Ever curious, I asked, “So, which marsala do people who drink it buy the most of?”

She wasn’t having any of that. She conceded that some people drink it, usually the more expensive stuff, with dessert, but repeated that all the restaurants in town used the bigger, cheaper one in their kitchens.

I could almost hear her thinking, “Just sit tight, Mormon boy, we’ll have you checked out of here in time to get back to your stake leadership meeting.”

Tomorrow, it will be the two chickens I roast that will drink the marsala, not us obviously. Dessert will be a carob frozen custard—unaccompanied by marsala.

A little research into the Requiem...

Saturday, 25 February 2006

Still snorkeling in the stress of a new job, I find I have to have an outlet for it. Today, in addition to shopping for tomorrow’s dinner—the last one with us for Julie before she joins Ryota in Tokyo, I treated myself to a little research on the structure, form and text of the requiem mass. I have always had in mind to take a closer look at this genre I’ve had the joy of performing (Mozart’s twice, plus Rutter’s, Fauré’s and numerous requiem texts on other occasions).

Happy Birthday Vic...

Monday, 20 February 2006

It’s Presidents’ Day and my oldest son turns 26. We gathered as much of the family as we could (Julene’s Amy and my Penelope were missing), and headed to Salt Lake City to eat lunch together at Paradise Bakery in Sugarhouse where they make some pretty decent artisan sandwiches to your specification. A good time was had by all; I can’t believe we didn’t take a camera.

Of course, the annual tattoo show in Salt Lake is going on at this time of year. Vic has won or placed highly every year for several now. He’s now appearing in a television series shot in Las Vegas on tattooing (like Miami Ink only better he assures me) and travels down there every couple of weeks.

That’s some of his artwork behind him in this Salt Lake Tribune photo. (If you read the caption, yeah, the name under which Vic does his tattooing is his mother’s maiden name.)

Click on the image to enlarge...

How it gets to us...

Saturday, 18 February 2006

It’s fascinating to contemplate the whole plan of the Adversary through the ages. It is literally one of reaction to divine dispensation. For example, while divine authority is absent or minimal on the earth, it is a plan filled with despair and hopelessness. As soon as the truth is preached once more, it becomes a seductive plan of easy promenade in which God will beat us with few stripes and we manage our own independent creature.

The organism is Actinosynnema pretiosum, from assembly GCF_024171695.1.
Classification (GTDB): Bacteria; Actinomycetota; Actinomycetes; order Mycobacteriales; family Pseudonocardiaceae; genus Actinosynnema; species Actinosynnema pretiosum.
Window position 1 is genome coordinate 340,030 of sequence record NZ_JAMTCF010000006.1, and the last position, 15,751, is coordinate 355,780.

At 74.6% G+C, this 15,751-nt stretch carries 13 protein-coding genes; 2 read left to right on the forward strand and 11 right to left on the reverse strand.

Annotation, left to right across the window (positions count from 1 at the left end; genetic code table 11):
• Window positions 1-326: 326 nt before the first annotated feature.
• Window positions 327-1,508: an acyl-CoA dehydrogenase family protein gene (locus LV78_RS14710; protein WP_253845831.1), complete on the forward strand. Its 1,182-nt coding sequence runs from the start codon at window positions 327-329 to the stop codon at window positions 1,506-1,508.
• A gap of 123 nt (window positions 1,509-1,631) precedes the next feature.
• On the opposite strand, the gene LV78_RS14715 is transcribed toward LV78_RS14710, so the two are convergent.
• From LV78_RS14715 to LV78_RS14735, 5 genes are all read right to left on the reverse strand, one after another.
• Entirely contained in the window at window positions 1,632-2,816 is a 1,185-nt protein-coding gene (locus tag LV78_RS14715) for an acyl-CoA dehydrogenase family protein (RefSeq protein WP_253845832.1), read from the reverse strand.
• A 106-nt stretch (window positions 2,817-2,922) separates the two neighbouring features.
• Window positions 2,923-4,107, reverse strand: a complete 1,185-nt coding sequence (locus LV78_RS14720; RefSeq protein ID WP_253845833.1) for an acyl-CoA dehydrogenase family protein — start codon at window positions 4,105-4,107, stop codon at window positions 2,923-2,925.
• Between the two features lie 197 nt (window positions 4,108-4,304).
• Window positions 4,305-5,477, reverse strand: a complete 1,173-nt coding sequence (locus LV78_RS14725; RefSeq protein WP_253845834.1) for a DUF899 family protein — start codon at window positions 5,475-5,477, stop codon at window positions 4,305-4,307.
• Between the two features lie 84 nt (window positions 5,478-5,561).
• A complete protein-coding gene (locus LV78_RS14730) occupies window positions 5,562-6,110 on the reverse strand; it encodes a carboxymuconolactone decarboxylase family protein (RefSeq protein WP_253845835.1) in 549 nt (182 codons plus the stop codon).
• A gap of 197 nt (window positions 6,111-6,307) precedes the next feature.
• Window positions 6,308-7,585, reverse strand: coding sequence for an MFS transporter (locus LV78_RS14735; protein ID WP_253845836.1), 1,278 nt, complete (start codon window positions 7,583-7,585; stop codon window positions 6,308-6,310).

The two constant elements seem to be crushing cruelty and pervasive mayhem.

This is how I loosen nails I’m trying to extract from a board: I push and pull, twist and lift, until they come free. Lucifer pushes toward religious excess when it suits his strategy and when the risk comes that the true Church will gain power, he works to discredit it, pulling men from their belief in God through unrelenting temptation or self-righteous assertion of men of God being inquisitors and glutting themselves at the hands of the gullible (because, after all, there are so many past examples of this). Then he launches myriad easy churches to lift artificially while twisting and perverting the word of God. “If they’re going to believe, then at least let them believe lies.”

Sometimes, my own hand feels tired and mauled as it tries to maintain a firm, tight hold on the bar.

Au MTC ce soir...

mardi, le 14 février 2006

Frère D. Todd Christopherson parla du message qu’ont les missionnaires à livrer au monde, qu’ils doivent le faire avec audace et firmes dans la conviction du témoignage de Jésus Christ, convaincus qu’Il a le pouvoir de les purifier, les justifier, les sauver par son sacrifice expiatoire.

Le message appelle à la foi, au repentir, au baptême pour la rémission des péchés et à la réception du Saint-Esprit qui purifie l’individu.

Son témoignage était beau de par son éloquence, par sa délibération et par la clarté de son expression. Il raconta une expérience survenue alors qu’il était président de mission en Amérique latine.

La première présidence lui avait demandé de faire un entretien avec une sœur autrefois membre de l’Eglise, dotée, mais qui était déchue dans une vie de péché et de mal épouvantables à contempler. Lisant au préalable les détails de son apostasie et la dégradation où elle avait sombré—si basses et si totales qu’il imaginait mal qu’une personne puisse faire autant de mal dans une seule vie—frère Christopherson s’étonnait que les Frères lui demandassent d’examiner son cas. Comment aurait-elle pu devenir digne des bénédictions du temple ?

Lorsque cette femme entra dans son bureau, il sentit qu’elle était complètement entourée d’une lueur resplendissante : non seulement son Sauveur lui avait pardonné ses transgressions, mais elle vivait de sorte qu’Il l’avait purifiée entièrement. Son âme était véritablement sans tache même comme le promet l’écriture à la fin du Livre de Mormon :